Anna Maria quadplex must go, duplex status uncertain
The new Anna Maria City Commission may have to face a very vexing question in the near future, following the code enforcement board's Nov. 13 ruling in the case of Pine Avenue property owner Frank Almeda.
The board ruled that Almeda must dismantle the current quadplex configuration he has at his property at 415 Pine Ave. and return the structure to its former use.
But what is the former use?
Almeda's attorney, Chuck Webb, contends that when Almeda bought the property in 1973, Pine Avenue was zoned for duplexes.
Almeda converted the property to a duplex about four years later, but code enforcement officer Gerry Rathvon was unable to find any city records to indicate he applied for the proper permits.
In 1998, Almeda applied for a variance to build a triplex, but was rejected.
He admitted that he converted the two-story house to a quadplex a few years ago, and Webb argued that Almeda could return the property to a duplex because it's a grandfathered use, even though the current land use along Pine Avenue is retail-office-residential and no new duplexes are permitted.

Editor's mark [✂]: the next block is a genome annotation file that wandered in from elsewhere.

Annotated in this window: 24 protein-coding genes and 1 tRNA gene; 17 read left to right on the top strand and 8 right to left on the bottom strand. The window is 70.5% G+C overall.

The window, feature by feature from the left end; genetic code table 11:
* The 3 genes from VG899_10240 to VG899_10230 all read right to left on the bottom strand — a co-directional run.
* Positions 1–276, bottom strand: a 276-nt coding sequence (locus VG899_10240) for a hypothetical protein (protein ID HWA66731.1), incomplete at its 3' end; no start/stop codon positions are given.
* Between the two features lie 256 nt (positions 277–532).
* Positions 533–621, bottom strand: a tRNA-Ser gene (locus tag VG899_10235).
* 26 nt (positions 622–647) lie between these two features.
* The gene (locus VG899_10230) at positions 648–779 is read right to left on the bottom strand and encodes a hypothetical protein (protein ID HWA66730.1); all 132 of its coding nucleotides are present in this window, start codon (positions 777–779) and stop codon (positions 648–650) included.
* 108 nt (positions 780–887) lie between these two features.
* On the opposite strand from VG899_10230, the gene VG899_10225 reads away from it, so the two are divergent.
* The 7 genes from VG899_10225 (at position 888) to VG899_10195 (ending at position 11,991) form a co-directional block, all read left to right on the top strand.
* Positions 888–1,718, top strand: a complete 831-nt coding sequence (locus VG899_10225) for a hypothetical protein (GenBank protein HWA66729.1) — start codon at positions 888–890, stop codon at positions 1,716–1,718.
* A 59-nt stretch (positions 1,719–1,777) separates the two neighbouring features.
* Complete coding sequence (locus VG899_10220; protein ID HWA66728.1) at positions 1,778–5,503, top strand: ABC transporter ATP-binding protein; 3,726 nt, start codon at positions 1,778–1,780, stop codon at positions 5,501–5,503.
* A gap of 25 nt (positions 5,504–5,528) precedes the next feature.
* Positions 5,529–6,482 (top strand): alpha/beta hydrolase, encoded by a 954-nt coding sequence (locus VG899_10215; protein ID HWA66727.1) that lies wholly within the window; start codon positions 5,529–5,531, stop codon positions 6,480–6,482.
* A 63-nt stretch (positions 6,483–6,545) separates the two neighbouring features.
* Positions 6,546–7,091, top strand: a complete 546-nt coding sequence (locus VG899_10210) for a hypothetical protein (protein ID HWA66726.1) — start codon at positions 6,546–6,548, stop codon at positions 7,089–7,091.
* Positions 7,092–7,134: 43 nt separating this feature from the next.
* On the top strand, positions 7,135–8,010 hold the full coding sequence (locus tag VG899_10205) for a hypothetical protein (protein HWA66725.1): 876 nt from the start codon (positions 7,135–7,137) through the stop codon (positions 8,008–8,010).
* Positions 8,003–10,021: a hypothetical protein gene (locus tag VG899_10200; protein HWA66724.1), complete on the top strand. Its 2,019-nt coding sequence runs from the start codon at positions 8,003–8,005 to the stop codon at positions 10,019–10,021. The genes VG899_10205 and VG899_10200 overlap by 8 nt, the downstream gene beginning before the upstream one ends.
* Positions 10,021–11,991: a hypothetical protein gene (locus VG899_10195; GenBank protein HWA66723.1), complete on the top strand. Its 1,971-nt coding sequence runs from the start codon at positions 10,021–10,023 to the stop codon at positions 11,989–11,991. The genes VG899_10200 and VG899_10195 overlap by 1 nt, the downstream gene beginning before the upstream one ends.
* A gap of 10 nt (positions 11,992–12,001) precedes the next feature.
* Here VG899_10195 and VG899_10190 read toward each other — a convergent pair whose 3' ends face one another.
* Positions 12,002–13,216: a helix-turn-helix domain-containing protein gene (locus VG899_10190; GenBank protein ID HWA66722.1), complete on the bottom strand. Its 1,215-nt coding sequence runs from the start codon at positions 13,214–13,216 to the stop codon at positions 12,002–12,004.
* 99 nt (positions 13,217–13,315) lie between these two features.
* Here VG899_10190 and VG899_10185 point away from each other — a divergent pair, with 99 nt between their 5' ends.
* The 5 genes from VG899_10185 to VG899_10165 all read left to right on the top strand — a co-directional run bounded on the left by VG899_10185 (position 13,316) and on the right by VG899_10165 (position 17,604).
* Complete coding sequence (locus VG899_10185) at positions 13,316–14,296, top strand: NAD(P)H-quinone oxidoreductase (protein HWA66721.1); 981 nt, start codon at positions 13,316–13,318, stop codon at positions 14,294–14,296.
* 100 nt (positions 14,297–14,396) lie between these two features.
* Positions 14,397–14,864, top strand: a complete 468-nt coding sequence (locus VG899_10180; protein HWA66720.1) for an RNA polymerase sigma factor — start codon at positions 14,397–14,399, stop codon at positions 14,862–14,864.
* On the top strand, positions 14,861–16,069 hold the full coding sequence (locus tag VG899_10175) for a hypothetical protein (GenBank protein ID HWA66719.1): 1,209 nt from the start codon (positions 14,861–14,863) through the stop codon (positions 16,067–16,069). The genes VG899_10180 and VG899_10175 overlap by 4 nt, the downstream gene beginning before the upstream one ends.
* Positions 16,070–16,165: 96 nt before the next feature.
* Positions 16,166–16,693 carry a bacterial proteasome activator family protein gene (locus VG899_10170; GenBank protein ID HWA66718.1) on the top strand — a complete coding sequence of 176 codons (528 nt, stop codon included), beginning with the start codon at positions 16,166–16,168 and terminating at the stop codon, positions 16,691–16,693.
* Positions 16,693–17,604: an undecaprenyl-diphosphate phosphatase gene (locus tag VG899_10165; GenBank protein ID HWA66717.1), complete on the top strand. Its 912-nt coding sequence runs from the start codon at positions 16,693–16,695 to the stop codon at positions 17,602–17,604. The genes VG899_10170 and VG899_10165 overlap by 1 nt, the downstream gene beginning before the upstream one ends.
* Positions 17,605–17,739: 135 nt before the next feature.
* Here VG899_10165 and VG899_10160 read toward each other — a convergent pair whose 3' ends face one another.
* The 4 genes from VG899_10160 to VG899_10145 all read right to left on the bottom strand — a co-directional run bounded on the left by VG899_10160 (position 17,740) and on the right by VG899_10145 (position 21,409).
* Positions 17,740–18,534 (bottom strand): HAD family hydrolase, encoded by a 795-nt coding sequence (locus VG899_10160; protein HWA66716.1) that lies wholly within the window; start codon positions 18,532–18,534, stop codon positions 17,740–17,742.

City attorney Jim Dye responded that Almeda gave up his grandfathered right to a duplex when he converted the property to four units about two years ago.
Not so, said Webb. The use remains.
He also produced documentation showing that for about the last 25 years, Almeda paid for an occupational license to use the property as a duplex and the Manatee County Tax Collector's Office shows the property as a duplex.
The bizarre story began in July 2005, said code enforcement officer Gerry Rathvon, when she received an anonymous complaint that the property was being utilized as a fourplex.
Several attempts to inspect the property following the complaint were canceled by Almeda, said Rathvon, but in January 2006, she was able to gain access to the structure and discovered four units in the building. Efforts to mediate the problem with Almeda were apparently unsuccessful and Rathvon eventually sent the problem to the code enforcement board.
Webb, however, said his client doesn't dispute the fact that he had four units, and he's now converted the residence from a quadplex back to a duplex.
Webb and Almeda maintained that the duplex usage should still remain and the property does not violate any city code because of its grandfathered status.
After hearing more than two hours of testimony and opinions, the board gave Almeda until Dec. 6 to come into compliance and return the property to its former state, but made no ruling on whether or not a duplex at Almeda's property would comply with the city's codes.
The code board, noted chairman Bill Iseman, was not asked to determine the legality of a duplex in the ROR, only with the charges brought by Rathvon. Those charges, noted Webb, were that Almeda operated a fourplex that was in violation of city codes.
Whether or not Almeda is still entitled to operate a duplex is a decision that the city commission will likely have to make, Iseman indicated.